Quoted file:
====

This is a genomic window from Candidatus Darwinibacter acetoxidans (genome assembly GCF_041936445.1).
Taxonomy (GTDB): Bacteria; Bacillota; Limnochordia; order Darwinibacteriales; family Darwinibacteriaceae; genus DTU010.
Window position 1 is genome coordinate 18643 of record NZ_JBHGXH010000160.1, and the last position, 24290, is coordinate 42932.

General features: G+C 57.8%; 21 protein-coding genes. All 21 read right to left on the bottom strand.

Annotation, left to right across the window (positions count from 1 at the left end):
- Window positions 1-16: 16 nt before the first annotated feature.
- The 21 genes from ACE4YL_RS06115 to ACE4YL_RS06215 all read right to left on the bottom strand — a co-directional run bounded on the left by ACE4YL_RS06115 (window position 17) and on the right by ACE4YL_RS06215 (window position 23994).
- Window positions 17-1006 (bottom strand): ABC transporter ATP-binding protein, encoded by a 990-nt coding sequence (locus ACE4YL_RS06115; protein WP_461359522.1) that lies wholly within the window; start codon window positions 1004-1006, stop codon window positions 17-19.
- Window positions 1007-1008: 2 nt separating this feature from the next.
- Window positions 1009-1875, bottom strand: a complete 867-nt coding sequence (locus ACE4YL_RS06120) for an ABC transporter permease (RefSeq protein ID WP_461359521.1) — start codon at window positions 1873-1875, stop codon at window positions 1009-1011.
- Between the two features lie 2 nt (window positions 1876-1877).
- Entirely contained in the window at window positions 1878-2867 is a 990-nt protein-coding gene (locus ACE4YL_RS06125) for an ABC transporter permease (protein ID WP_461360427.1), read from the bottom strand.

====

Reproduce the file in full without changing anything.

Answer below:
This is a genomic window from Candidatus Darwinibacter acetoxidans (genome assembly GCF_041936445.1).
Taxonomy (GTDB): Bacteria; Bacillota; Limnochordia; order Darwinibacteriales; family Darwinibacteriaceae; genus DTU010.
Window position 1 is genome coordinate 18643 of record NZ_JBHGXH010000160.1, and the last position, 24290, is coordinate 42932.

General features: G+C 57.8%; 21 protein-coding genes. All 21 read right to left on the bottom strand.

Annotation, left to right across the window (positions count from 1 at the left end):
- Window positions 1-16: 16 nt before the first annotated feature.
- The 21 genes from ACE4YL_RS06115 to ACE4YL_RS06215 all read right to left on the bottom strand — a co-directional run bounded on the left by ACE4YL_RS06115 (window position 17) and on the right by ACE4YL_RS06215 (window position 23994).
- Window positions 17-1006 (bottom strand): ABC transporter ATP-binding protein, encoded by a 990-nt coding sequence (locus ACE4YL_RS06115; protein WP_461359522.1) that lies wholly within the window; start codon window positions 1004-1006, stop codon window positions 17-19.
- Window positions 1007-1008: 2 nt separating this feature from the next.
- Window positions 1009-1875, bottom strand: a complete 867-nt coding sequence (locus ACE4YL_RS06120) for an ABC transporter permease (RefSeq protein ID WP_461359521.1) — start codon at window positions 1873-1875, stop codon at window positions 1009-1011.
- Between the two features lie 2 nt (window positions 1876-1877).
- Entirely contained in the window at window positions 1878-2867 is a 990-nt protein-coding gene (locus ACE4YL_RS06125) for an ABC transporter permease (protein ID WP_461360427.1), read from the bottom strand.